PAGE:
Manufacturers, especially of the boutique variety, know that enthusiasts’ PCs can get out of control easily—some of the huge systems and cases we’ve seen here over the years bear that out. So who can blame some system makers for wanting to swing in the other direction? The AVADirect Mini Gaming PC Core i5 Z77 is exactly the opposite of a towering tower: It’s short and squat, looking like it’s longing to hide behind one of its bigger cousins. The good news is that this desktop’s diminutive dimensions don’t prevent it from achieving most of its gaming goals. But if you want the fastest or most flexible gaming computer out there, even of the small-form-factor style, this is not it.
Design and Features
For the space-challenged, the Mini Gaming PC is ideal. Measuring approximately 15.5 by 9.6 by 13.9 inches (HWD), it takes up not much more space than an average-size subwoofer. Whether it looks better than one of those depends on your personal tastes. Its off-white coloring, accented with tinges of black along the edge of the front panel and on the fan grille on top, isn’t the height of chic, but it’s not bad. More problematic are the handles. We appreciate having them attached to the front and rear sections of the top panel, as they make this system even simpler to carry from place to place. But we don’t like how much they flex when you lift the system up; even if they are actually secure, they don’t feel like it.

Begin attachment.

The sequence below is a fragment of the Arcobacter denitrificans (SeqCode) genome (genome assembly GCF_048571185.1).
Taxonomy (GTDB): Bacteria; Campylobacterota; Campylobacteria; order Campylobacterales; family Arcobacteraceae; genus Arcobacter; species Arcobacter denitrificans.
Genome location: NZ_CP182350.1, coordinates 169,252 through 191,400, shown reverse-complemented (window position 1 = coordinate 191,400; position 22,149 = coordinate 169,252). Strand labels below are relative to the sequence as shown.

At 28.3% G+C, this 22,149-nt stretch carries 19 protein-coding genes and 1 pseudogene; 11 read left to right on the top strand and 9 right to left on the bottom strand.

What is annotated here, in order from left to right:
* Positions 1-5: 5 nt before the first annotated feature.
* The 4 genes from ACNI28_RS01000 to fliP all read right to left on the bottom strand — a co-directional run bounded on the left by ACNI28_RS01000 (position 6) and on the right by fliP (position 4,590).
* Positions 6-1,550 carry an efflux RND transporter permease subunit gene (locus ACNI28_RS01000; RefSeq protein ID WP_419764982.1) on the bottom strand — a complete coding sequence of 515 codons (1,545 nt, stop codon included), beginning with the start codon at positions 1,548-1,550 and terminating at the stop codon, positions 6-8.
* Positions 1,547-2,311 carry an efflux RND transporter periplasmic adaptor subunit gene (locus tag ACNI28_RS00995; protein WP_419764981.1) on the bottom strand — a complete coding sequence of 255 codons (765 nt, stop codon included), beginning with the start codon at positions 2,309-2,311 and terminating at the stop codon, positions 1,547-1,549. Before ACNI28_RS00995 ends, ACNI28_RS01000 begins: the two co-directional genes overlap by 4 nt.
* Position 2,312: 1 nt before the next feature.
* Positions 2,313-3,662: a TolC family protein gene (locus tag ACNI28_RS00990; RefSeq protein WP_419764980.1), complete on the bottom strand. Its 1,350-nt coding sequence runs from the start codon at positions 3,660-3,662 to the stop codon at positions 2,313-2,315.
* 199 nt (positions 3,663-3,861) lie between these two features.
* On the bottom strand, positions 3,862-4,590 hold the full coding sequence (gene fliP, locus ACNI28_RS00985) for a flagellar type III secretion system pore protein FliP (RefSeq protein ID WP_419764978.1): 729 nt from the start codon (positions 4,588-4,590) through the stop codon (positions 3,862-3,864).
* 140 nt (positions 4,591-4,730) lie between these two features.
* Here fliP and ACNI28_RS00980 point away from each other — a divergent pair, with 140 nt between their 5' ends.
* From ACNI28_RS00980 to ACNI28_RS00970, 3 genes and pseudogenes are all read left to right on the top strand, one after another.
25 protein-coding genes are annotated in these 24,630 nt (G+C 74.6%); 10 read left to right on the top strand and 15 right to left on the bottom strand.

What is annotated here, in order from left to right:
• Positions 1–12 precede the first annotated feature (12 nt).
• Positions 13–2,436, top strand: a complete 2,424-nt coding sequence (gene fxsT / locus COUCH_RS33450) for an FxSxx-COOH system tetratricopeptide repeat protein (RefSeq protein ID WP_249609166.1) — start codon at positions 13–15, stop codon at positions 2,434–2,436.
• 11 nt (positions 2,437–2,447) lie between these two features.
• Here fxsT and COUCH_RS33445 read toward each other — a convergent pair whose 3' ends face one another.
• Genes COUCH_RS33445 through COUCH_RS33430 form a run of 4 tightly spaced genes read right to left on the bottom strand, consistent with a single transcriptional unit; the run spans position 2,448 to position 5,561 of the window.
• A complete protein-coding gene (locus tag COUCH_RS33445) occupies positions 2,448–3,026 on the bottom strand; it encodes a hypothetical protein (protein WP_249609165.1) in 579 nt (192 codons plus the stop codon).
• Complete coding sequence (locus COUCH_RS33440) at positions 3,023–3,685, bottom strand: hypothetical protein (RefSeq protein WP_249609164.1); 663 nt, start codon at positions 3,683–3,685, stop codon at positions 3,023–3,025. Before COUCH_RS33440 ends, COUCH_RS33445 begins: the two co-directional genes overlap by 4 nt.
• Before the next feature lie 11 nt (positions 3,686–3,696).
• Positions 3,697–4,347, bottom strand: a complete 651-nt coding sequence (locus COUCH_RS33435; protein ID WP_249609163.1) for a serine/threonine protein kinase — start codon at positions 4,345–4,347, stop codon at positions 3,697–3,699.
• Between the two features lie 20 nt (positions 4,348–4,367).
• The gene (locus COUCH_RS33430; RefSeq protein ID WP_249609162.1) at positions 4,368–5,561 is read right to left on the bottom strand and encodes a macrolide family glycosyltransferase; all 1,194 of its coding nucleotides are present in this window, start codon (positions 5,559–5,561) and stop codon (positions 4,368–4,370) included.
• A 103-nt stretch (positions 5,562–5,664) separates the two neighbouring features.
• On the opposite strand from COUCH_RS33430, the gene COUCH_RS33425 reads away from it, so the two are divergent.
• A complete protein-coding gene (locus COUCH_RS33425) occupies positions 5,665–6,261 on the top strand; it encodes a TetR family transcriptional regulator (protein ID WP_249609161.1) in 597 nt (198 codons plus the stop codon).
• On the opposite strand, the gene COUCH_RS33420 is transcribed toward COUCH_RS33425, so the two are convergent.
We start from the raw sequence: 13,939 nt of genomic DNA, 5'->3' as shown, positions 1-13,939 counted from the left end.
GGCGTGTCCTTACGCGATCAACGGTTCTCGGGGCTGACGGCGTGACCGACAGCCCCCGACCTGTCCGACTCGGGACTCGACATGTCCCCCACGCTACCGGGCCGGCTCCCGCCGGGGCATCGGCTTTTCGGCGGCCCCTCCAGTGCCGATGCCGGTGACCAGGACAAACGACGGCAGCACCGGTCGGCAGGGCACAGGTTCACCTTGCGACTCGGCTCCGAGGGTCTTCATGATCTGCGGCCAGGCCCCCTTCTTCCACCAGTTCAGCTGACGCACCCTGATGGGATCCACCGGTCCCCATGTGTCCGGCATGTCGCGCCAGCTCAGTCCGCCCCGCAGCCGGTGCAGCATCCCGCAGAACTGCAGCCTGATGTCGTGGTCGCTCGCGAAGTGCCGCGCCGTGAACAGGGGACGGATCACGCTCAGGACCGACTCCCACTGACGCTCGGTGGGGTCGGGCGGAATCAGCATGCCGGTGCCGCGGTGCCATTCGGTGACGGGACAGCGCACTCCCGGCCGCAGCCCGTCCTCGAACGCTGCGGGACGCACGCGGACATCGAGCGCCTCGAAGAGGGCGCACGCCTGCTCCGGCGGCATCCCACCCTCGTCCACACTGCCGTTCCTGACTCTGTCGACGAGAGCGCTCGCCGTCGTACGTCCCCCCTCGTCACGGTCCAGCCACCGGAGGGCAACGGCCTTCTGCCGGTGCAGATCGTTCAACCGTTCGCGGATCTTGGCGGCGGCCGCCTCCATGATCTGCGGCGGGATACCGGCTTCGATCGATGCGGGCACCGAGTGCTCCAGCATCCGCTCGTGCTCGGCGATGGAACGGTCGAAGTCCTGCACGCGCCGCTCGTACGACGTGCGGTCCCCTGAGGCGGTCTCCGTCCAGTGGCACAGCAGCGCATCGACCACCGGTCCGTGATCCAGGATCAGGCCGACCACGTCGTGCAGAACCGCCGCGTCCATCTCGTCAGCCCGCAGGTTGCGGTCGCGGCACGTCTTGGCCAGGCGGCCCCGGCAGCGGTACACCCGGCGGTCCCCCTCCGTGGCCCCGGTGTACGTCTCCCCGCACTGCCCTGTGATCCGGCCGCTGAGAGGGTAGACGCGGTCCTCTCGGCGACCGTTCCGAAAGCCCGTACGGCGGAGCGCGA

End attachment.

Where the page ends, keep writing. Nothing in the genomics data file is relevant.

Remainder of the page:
Something else that not all users will appreciate is evident once you open the Mini Gaming PC’s side panel: This system has limited upgradability due to how tightly packed together its components are. AVADirect has developed some ingenious methods for getting around the space restrictions, such as by having the power supply bay (occupied by an 850-watt PSU) open externally, the Nvidia GeForce GTX 680 video card secured on the back panel, and the 3.5-inch drive well that opens out the side panel so you can quickly access the 240GB Vertex 3 solid-state drive and 2TB Seagate hard drive. But there’s almost no room for removing the giant heat sink atop the Intel Core i7-3770K processor (which has been overclocked from 3.5GHz to 4.4GHz), and good luck getting at the 8GB of included RAM (which can theoretically be increased to as much as 16GB). As for the additional expansion slots—there aren’t any, so forget about popping in, say, a sound card or a PCI Express–based storage device. (At least the Blu-ray combo drive in the sole 5.25-inch external bay would be easy to remove and replace if you wanted.)
To perform surgery inside the Mini Gaming PC at all, you’ll need to unscrew and remove both the handle assembly and the top panel—and even then, the cramped nature of the case means that doing any work will not be painless. AVADirect obviously intended this computer primarily (if not exclusively) for those who are happy with using what comes out of the box.